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Emirates Pumps $200 Million into New Sustainability Research Projects, Saying Current Pathways Aren’t Enough

Emirates Pumps $200 Million into New Sustainability Research Projects, Saying Current Pathways Aren’t Enough

an airplane on a runway

Emirates claims that existing sustainability pathways trumpeted by the airline industry to achieve a bold ‘net zero’ emission target by 2050 aren’t enough and that the entire industry needs better solutions to reduce the impact of flying on the environment.

The warning came as the Dubai-based airline announced a new $200 million fund which will be used for research and development projects that are focussed on reducing the impact of fossil fuels in commercial aviation. 

The three-year fund, which Emirates believes is the largest of its kind ever announced by an airline, will not be used to subsidise the carrier’s operating costs, like buying sustainable aviation fuel (SAF) or carbon offsets, because airline president Sir Tim Clark these are ‘business-as-usual’ activities.

“We looked long and hard at the reality we face in commercial aircraft and engine technology, fuel supply chain, and our industry’s regulatory and eco-system requirements,” Sir Tim explained on Thursday.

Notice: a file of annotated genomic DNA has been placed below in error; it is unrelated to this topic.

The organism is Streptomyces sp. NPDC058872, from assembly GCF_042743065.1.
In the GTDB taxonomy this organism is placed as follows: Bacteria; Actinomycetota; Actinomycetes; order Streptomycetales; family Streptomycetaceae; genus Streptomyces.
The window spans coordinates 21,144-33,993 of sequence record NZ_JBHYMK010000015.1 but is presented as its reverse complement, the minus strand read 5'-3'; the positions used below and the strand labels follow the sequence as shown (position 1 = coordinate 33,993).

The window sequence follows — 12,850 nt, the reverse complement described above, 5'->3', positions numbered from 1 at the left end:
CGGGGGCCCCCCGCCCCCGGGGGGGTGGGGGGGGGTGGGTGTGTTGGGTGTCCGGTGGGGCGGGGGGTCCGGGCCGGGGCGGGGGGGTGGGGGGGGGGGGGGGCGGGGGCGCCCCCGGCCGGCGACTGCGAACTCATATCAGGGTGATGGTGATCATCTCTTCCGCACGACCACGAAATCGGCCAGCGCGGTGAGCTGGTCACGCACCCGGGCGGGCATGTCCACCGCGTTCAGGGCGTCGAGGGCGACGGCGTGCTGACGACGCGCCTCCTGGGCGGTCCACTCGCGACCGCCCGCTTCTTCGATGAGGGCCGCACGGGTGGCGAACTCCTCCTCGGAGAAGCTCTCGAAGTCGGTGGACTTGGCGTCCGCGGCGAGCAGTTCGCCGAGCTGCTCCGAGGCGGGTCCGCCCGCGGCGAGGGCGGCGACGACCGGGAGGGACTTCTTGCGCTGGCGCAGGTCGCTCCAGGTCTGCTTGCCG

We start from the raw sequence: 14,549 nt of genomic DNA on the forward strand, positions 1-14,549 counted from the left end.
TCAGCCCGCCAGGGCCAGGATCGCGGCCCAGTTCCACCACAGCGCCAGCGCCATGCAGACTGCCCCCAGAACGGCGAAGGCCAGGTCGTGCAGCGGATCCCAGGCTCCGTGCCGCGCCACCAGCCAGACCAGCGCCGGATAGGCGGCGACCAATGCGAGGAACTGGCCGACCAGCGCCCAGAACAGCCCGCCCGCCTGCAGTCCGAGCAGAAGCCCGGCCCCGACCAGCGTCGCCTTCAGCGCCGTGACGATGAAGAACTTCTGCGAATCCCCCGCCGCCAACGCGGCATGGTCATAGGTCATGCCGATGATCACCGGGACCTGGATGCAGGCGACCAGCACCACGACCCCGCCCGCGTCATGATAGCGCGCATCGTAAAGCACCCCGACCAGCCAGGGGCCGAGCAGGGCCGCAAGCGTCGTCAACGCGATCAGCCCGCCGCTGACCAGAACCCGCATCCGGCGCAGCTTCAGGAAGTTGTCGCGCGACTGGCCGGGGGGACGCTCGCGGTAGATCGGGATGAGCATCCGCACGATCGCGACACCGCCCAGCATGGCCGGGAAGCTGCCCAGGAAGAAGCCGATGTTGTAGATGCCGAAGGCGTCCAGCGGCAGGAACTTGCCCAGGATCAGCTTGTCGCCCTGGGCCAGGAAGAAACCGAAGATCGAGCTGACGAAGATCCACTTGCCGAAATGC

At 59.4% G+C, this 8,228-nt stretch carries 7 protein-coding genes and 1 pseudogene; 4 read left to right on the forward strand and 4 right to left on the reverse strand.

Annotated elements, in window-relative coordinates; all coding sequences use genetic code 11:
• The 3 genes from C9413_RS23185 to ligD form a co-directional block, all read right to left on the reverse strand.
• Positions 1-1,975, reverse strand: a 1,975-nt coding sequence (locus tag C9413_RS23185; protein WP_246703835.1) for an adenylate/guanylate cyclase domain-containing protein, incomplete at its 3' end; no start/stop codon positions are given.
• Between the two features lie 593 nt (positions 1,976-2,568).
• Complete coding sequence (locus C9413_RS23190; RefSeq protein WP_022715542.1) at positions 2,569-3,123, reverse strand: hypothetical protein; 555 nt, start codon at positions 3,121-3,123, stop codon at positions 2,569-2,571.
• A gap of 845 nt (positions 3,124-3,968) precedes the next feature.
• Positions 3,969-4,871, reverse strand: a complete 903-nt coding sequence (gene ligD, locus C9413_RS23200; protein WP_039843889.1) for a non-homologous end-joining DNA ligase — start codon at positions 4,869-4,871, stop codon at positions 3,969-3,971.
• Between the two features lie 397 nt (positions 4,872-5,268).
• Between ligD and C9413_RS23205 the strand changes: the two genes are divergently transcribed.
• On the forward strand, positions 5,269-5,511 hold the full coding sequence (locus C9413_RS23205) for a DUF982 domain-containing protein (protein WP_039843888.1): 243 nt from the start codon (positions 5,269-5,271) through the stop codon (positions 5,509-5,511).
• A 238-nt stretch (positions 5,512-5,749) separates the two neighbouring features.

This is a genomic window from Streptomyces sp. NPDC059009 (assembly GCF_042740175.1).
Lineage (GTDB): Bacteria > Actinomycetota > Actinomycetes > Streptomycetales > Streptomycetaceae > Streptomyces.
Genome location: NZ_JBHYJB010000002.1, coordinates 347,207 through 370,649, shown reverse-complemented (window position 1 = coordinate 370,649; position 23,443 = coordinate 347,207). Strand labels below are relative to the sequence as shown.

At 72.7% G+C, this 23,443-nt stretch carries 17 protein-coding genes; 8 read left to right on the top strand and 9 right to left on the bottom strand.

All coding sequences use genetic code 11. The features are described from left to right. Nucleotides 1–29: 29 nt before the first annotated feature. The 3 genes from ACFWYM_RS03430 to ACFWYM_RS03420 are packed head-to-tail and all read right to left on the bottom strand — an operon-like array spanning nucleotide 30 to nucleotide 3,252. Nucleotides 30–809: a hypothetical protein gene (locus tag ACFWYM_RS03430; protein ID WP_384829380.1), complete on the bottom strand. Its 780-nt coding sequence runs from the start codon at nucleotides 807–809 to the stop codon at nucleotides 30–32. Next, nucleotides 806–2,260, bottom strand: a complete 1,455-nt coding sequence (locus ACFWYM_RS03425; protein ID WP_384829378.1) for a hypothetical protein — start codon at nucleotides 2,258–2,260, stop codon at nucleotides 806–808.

“It’s clear that with the current pathways available to airlines in terms of emissions reduction, our industry won’t be able to hit net zero targets in the prescribed timeline.”

The International Air Transport Association (IATA), a global trade group which represents the majority of airlines around the world, wants the industry to achieve net zero within the next 27 years – a target that most airlines have now signed up to.

The majority of airlines are hoping that buying more fuel-efficient aircraft that will run on SAF is enough to achieve this ambitious target, but Sir Tim warns that the entire world’s annual supply of SAF currently meets less than 0.1% of the industry’s needs. 

Despite operating the world’s biggest fleet of gas-guzzling quad-engined Airbus A380 aircraft, Emirates is expecting newer and more fuel-efficient aircraft o join its fleet in the coming years, including the Airbus A350 and the Boeing 787 Dreamliner and yet-to-be certified 777X.

In the meantime, the airline says it will continue to invest in existing SAF projects and make use of a fuel efficiency programme that looks at ways to reduce unnecessary fuel burn and emissions.

Emirates was careful not to over-promise as it announced the record-breaking R&D fund after several airlines, including regional rival Etihad, were accused of ‘greenwashing’ over hyperbolic sustainability claims.

Last month, Etihad Airways was censored by the British advertising regulator for exaggerated sustainability adverts it plastered over Facebook. The Advertising Standards Authority cautioned airlines that reducing single-use plastics was not “adequate substantiation to evidence a sustainable aviation claim”.

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